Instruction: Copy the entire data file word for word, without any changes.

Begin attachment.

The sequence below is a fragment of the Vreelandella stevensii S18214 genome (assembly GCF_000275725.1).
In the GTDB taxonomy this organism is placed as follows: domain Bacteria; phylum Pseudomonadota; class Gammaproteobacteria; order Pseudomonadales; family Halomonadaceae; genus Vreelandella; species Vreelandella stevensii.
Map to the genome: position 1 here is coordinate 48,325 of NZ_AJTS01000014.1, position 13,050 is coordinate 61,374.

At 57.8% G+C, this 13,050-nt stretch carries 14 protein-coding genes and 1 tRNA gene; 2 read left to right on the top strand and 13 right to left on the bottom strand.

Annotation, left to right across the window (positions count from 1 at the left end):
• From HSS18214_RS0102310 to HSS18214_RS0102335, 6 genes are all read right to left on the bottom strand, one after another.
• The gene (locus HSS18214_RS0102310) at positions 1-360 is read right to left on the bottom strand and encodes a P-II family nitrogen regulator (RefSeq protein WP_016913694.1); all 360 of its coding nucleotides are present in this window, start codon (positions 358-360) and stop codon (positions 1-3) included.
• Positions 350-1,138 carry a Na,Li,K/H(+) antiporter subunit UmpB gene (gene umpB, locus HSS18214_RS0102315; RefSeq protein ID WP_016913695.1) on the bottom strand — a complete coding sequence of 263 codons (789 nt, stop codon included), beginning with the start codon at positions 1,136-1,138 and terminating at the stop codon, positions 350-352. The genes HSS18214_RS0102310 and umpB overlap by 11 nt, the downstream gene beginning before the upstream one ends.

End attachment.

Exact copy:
The sequence below is a fragment of the Vreelandella stevensii S18214 genome (assembly GCF_000275725.1).
In the GTDB taxonomy this organism is placed as follows: domain Bacteria; phylum Pseudomonadota; class Gammaproteobacteria; order Pseudomonadales; family Halomonadaceae; genus Vreelandella; species Vreelandella stevensii.
Map to the genome: position 1 here is coordinate 48,325 of NZ_AJTS01000014.1, position 13,050 is coordinate 61,374.

At 57.8% G+C, this 13,050-nt stretch carries 14 protein-coding genes and 1 tRNA gene; 2 read left to right on the top strand and 13 right to left on the bottom strand.

Annotation, left to right across the window (positions count from 1 at the left end):
• From HSS18214_RS0102310 to HSS18214_RS0102335, 6 genes are all read right to left on the bottom strand, one after another.
• The gene (locus HSS18214_RS0102310) at positions 1-360 is read right to left on the bottom strand and encodes a P-II family nitrogen regulator (RefSeq protein WP_016913694.1); all 360 of its coding nucleotides are present in this window, start codon (positions 358-360) and stop codon (positions 1-3) included.
• Positions 350-1,138 carry a Na,Li,K/H(+) antiporter subunit UmpB gene (gene umpB, locus HSS18214_RS0102315; RefSeq protein ID WP_016913695.1) on the bottom strand — a complete coding sequence of 263 codons (789 nt, stop codon included), beginning with the start codon at positions 1,136-1,138 and terminating at the stop codon, positions 350-352. The genes HSS18214_RS0102310 and umpB overlap by 11 nt, the downstream gene beginning before the upstream one ends.